Free Software programmer
This blog existed before my current employment, and obviously reflects my own opinions and not theirs.
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Thu, 14 Jun 2007
So my work with trying to create a generic virtual I/O layer continues, with fascinating asides like the conversation with DaveM. My very first attempt (which never saw public release) was a low-level ring-buffer interface. My second attempt (draft I) was an interface to register input and output buffers and "used" pointers: in the "interrupt" you scanned the used pointers to see what had been used up.
I liked this, because the virtio-using drivers looked much like normal drivers. Unfortunately, it had the fatal flaw that delivery wasn't in-order. After some toying around, I moved to a callback model (draft II): each buffer has an associated callback which gets called and says what length was used. In order to get the locking to be sane, I moved the lock into the virtio subsyststem: driver callbacks are called with the lock held. This is much less Linux-driver-like, but seemed to work.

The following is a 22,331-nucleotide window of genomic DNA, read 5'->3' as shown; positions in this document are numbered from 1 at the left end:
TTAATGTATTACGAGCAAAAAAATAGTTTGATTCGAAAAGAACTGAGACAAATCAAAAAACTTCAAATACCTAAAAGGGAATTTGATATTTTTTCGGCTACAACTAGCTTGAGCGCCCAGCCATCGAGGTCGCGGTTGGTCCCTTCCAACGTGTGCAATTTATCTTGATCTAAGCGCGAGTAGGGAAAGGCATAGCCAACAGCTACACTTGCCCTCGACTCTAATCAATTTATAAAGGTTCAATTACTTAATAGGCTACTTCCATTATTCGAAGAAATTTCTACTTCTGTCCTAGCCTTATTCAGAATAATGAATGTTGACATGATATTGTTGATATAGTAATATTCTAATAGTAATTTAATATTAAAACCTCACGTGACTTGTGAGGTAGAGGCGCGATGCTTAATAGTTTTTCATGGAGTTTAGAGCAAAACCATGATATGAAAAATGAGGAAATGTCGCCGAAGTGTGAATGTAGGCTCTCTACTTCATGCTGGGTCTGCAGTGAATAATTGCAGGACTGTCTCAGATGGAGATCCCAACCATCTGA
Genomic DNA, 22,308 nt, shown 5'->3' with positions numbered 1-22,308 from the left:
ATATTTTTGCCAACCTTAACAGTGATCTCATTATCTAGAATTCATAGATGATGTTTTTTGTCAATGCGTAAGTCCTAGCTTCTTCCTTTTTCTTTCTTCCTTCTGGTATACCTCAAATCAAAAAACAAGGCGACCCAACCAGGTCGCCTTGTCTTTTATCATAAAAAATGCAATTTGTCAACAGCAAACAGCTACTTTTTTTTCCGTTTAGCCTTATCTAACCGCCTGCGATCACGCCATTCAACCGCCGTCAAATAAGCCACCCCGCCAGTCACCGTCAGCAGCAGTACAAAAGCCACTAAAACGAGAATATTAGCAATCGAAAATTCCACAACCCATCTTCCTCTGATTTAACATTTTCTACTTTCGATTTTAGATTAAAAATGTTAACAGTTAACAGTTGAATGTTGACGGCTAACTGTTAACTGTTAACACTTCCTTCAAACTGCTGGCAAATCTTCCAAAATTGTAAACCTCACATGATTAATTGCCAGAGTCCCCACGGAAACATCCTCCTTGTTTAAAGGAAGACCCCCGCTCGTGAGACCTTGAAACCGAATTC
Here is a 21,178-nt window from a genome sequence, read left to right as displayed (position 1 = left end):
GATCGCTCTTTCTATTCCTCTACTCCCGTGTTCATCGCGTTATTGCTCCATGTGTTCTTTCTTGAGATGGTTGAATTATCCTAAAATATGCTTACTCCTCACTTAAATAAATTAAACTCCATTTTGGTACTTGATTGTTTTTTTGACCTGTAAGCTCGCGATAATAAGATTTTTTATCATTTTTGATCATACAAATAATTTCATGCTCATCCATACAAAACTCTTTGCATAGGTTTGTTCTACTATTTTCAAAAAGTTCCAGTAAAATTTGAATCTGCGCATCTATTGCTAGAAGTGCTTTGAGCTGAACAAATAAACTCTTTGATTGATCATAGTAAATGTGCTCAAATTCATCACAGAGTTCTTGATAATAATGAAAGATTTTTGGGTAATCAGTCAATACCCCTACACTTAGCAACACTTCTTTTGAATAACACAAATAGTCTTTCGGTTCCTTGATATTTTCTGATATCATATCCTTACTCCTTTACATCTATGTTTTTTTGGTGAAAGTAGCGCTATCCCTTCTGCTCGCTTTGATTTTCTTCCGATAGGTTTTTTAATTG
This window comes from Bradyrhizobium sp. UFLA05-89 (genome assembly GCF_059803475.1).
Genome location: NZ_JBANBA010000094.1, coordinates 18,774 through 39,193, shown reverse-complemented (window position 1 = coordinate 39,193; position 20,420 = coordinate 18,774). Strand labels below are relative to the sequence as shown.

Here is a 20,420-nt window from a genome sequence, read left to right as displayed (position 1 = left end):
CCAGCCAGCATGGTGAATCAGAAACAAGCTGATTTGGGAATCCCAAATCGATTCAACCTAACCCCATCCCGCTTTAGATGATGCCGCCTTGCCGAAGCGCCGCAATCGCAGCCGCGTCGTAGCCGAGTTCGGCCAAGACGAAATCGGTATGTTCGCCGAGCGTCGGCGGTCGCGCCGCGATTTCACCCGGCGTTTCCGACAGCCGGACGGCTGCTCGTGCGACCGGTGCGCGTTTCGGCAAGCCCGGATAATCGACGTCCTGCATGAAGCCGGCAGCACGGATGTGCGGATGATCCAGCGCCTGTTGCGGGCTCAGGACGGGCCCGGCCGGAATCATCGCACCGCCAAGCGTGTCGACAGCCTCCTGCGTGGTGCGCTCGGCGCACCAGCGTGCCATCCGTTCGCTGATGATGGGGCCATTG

Then I tried to NAPIfy the net driver, and the difference between virtio and "normal" hardware bit me on the ass. NAPI assumes that the interrupt and the information about what happened are separate: you can disable the interrupt and still poll for incoming packets. You can't do this if you're relying on callback "interrupts" to tell you about used buffers. So I switched to a "get_inbuf()" method: instead of the callback being passed information about the used buffers, it (or any other code) can ask for them one at a time.
But now the draft-II centralized locking hit me: the net devices poll function stops the input callbacks, but the virtio output callback code will still try to grab the lock. So revert the lock centralization as well, and draft II has almost entirely vanished.
The moral here is that Linux driver infrastructure is optimized for real hardware: interrupts, status registers, DMA and such. If you're designing an I/O mechanism and you do something "alternative" your drivers won't fit the infrastructure: they'll be foreign-looking and complicated, and possibly buggy and sub-optimal as well.
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